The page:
The Nature Conservancy’sBig Darby Headwaters Nature Preserve
Credit: Randall Schieber
County Road 152
Logan County, OHWebsite
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Since 1999, The Nature Conservancy has acquired more than 800 acres of the floodplain forests, wetlands and prairies that comprise Big Darby Creek’s headwaters region. These headwaters are fed by a complex of underground seeps, which contribute millions of gallons of clean, cold water to tributary streams of nearby Big Darby Creek.
Big Darby Headwaters Nature Preserve provides a natural escape for Central Ohio residents. Visitors enjoy the preserve’s trail system and overlooks, which feature signage that highlights the headwaters’ biodiversity and the area’s importance to both human and wildlife populations.
Why It Matters
Fed by a complex of underground seeps, the springs and streams formed in the Big Darby Headwaters Nature Preserve influence Big Darby Creek—one of the Midwest’s most biologically diverse aquatic systems. In addition to supporting an array of aquatic life, the watershed also supports the health of the Scioto River, which is an important source of drinking water for area residents.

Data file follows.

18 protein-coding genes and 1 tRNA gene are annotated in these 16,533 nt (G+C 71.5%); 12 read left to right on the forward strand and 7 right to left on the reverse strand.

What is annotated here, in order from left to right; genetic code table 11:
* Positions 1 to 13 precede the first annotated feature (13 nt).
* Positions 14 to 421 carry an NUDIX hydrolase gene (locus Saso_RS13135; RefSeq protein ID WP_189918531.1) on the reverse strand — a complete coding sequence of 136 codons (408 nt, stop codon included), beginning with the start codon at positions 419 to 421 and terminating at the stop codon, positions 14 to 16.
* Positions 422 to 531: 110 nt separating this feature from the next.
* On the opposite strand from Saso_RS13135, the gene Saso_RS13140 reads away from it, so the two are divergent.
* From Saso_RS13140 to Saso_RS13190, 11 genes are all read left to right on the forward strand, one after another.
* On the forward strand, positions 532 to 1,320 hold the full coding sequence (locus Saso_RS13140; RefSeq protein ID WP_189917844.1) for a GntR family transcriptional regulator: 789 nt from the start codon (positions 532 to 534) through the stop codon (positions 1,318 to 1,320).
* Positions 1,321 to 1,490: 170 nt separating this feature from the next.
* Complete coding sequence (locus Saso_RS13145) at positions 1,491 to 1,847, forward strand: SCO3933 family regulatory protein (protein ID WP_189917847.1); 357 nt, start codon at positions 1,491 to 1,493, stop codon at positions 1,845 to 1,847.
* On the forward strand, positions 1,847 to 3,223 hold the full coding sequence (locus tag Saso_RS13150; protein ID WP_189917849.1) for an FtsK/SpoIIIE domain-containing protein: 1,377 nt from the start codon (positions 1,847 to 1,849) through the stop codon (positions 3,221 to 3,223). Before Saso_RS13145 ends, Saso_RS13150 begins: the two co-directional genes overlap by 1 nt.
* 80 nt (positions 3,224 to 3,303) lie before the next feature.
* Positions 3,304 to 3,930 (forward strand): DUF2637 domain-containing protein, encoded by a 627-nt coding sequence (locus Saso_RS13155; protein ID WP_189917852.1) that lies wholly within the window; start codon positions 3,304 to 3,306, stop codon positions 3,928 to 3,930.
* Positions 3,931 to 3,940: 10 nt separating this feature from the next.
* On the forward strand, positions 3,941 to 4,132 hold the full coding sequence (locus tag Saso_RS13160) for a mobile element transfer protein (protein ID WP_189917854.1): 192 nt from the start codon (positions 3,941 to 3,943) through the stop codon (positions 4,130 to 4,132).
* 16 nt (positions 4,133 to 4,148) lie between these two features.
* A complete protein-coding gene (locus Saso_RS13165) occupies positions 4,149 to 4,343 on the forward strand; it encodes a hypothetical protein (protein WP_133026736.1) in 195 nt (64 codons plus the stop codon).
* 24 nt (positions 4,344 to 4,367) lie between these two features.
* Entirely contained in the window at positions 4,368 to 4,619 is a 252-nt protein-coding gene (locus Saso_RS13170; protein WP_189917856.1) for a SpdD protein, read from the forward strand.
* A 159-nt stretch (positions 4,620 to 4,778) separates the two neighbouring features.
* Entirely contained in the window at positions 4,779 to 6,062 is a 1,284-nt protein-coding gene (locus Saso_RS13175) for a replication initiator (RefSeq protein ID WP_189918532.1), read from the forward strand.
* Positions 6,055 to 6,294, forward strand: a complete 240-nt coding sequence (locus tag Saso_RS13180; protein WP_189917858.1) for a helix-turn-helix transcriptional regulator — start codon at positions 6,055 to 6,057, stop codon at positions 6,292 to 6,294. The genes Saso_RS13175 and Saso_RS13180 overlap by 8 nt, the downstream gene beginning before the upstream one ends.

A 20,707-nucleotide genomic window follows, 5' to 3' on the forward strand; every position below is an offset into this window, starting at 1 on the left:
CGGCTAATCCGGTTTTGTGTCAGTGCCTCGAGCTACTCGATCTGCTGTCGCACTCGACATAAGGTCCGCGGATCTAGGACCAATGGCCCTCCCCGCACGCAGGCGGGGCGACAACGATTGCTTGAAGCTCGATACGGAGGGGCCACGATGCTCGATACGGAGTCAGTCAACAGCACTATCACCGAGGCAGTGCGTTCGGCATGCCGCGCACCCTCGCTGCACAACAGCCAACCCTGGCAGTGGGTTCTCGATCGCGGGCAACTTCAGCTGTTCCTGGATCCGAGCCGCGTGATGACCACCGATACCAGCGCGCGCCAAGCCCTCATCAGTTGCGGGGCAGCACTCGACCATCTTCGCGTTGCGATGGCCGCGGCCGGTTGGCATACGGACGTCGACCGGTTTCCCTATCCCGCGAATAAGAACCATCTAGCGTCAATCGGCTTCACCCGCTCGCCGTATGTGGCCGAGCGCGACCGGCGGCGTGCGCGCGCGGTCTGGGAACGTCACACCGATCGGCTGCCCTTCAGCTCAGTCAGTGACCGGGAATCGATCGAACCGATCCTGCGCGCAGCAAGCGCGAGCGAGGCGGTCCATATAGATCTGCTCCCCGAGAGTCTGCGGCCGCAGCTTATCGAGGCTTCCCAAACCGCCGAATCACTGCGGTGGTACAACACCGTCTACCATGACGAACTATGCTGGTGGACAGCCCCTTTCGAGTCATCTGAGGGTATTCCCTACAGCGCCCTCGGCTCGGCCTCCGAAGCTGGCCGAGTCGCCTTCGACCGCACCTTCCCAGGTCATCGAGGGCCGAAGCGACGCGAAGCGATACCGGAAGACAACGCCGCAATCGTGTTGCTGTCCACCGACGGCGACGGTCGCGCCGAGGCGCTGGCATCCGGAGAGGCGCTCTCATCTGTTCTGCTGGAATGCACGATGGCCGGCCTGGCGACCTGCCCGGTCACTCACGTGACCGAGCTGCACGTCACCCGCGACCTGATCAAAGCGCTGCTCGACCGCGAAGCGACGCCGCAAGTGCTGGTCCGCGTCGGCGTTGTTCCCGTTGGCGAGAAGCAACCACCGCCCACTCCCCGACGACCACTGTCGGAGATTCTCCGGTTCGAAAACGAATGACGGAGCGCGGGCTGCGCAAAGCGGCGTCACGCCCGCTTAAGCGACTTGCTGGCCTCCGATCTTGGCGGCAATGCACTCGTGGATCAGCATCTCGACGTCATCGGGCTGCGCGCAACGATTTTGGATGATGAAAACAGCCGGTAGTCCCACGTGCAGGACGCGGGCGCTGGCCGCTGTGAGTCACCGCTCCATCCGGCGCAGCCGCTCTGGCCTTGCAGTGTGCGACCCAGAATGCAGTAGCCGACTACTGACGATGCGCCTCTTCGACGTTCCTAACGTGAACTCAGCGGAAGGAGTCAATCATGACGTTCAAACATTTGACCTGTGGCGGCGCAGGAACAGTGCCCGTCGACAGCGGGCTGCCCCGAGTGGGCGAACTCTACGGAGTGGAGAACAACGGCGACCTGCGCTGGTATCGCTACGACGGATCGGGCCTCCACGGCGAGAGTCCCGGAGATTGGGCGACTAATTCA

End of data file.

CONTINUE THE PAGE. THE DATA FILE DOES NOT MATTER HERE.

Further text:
In 2011, the Conservancy completed an effort to restore the headwaters of Big Darby Creek to re-create its natural meandering flow by reversing decades of channel modifications made for farm drainage and highway construction. The restoration effort helps to ensure that Big Darby Creek will continue to support both the people and wildlife that depend on it.
Natural Treasures Landmark
Join hundreds of others who have chronicled their adventures! Take a picture of yourself at the Wetland Observation Deck at Big Darby Headwaters Nature Preserve and upload it to our site
Fun Things to Do and See
While on the hunt for the landmark, enjoy the abundant adventures this Ohio treasure has to offer. The thrill of nature can be experienced at any level!
- Soak in the tranquility of the picturesque area when you trek a mere 0.3 mile to the preserve’s first observation deck. What types of birds did you hear along the way?
- Outdoor enthusiasts will appreciate the spectacular display of skunk cabbage and trillium the wetlands boast. What other wetland plants did you see?
See if you can spot evidence of glaciers on the trail. Do you see any boulders?
Walk the full trail to the new restoration overlook. Can you tell this area was restored? Why or why not?